Works featuring multiple timpani by Druschetzky, J C C Fischer, Graupner, Molter, and André & Jacques Philidor
Dresden Philharmonic Chamber Orchestra
Alexander Peter (timpani)
Recorded between 8-10 September 2003 in Lutherkirche, Radebeul, Germany
Reviewed by: Colin Anderson
Reviewed: August 2005
CD No: NAXOS 8.557610
Duration: 80 minutes
The concerto for six timpani by Georg Druschetzky (1745-1819), written in the late-1790s, opens like many a classical work of no great pretence: bright and breezy, and perky – and continues in this manner to its stately dance-like conclusion, and is a fine indicator of the music to follow. The timpanist adds an obbligato drum element, crisply played here with just enough demonstration when needed. Druschetzky, a military musician, also closes the CD – with his four-movement Partita, music of relaxed charm, the timpani once more complementing the melodic material.
The March by the Philidor brothers is a short call to attention; it seems that this duet is played ‘as one’ by Alexander Peter without technological trickery. Johann Carl Christian Fischer’s symphony attracts eight timpani; it’s a grand piece that was once attributed to Johann Wilhelm Hertel (1727-89).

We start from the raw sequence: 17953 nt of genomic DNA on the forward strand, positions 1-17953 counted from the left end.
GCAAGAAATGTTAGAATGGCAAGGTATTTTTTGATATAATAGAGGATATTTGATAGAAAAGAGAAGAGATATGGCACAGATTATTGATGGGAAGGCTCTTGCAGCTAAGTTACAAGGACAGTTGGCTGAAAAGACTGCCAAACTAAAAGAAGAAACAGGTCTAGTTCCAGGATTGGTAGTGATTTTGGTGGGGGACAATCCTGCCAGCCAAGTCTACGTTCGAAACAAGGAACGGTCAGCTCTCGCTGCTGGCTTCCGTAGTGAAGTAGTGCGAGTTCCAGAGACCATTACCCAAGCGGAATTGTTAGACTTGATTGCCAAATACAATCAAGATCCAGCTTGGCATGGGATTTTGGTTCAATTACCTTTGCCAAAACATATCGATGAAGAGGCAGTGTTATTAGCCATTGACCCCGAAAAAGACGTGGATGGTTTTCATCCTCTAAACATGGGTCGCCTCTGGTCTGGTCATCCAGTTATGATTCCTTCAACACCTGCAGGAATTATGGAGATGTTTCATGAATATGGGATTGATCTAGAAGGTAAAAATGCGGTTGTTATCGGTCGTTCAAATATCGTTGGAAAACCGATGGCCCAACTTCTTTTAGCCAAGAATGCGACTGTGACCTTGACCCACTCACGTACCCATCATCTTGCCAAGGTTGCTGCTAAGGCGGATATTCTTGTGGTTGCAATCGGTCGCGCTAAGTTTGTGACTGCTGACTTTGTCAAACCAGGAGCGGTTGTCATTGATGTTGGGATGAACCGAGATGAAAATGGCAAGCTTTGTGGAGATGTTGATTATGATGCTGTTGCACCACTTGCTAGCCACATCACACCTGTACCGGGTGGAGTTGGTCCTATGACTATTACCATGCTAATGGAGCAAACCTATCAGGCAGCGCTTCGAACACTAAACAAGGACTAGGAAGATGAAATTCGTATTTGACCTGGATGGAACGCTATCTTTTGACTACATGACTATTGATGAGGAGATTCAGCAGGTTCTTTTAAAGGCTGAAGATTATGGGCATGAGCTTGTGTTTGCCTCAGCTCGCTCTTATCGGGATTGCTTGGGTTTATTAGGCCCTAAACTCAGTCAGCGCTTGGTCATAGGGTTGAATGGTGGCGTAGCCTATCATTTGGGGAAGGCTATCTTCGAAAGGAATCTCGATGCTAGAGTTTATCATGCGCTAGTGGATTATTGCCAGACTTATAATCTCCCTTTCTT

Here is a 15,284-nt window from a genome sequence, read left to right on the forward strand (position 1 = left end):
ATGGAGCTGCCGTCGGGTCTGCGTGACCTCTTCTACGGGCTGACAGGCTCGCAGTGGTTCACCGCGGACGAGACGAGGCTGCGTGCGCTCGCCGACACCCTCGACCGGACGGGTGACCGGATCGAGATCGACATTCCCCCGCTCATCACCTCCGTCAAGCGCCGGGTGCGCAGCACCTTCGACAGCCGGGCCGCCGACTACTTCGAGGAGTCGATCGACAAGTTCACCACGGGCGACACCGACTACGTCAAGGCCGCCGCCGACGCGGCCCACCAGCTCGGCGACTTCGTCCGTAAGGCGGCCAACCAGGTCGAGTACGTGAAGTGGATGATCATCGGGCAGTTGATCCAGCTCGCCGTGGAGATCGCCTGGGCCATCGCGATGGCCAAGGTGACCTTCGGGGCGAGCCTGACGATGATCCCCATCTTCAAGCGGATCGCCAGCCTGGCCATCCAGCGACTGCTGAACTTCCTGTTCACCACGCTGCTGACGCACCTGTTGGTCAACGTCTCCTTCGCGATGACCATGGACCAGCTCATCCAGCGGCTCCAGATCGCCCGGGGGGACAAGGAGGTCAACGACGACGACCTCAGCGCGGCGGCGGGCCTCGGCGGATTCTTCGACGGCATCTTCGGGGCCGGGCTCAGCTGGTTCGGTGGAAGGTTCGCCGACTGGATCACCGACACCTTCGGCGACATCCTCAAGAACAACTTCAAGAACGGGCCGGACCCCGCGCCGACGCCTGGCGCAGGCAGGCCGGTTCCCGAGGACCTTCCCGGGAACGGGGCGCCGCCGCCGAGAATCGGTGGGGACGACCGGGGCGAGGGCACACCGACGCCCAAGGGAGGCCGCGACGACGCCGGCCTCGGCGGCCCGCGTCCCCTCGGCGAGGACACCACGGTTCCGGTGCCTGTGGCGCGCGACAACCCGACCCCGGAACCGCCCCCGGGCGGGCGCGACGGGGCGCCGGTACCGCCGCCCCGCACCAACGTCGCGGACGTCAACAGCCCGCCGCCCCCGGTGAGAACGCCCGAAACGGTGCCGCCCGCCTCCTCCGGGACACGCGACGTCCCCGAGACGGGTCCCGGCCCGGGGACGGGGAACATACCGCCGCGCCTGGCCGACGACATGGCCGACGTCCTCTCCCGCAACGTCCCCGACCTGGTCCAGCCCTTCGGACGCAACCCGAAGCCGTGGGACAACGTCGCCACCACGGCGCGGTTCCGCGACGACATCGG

Perhaps the most inventive music comes in Sinfonia No.99 (sic) by Johann Melchior Molter (1697-1765), like Haydn a court composer, and also a prodigious creator in terms of output (there are 170 sinfonias!). If not in Haydn’s league, this particular work of Molter’s is agreeable and colourful. So too Johann Christopher Graupner’s six-movement Sinfonia.
With the proviso that nearly 80 minutes of timpani-dominated music gets rather samey (Naxos’s printed ‘total time’ should read 79’32”), and there are no masterpieces here – rather the works are pleasing and entertaining and include woodwinds and brass as well as the ‘usual’ strings – then there is much to enjoy. Alexander Peter plays with virtuosity and sensitivity, and his 18th-century, goat-skin timpani make an attractive sound and splendid racket! The chamber orchestra formed from members of the Dresden Philharmonic play with the sort of style one would expect (the ‘open’ string heard just as track 7 begins should have been edited out, though).
To complete this enjoyable, well-recorded release is a full-length, erudite and informative booklet note by Harrison Powley, a musicologist and percussionist, and who has edited the music played here.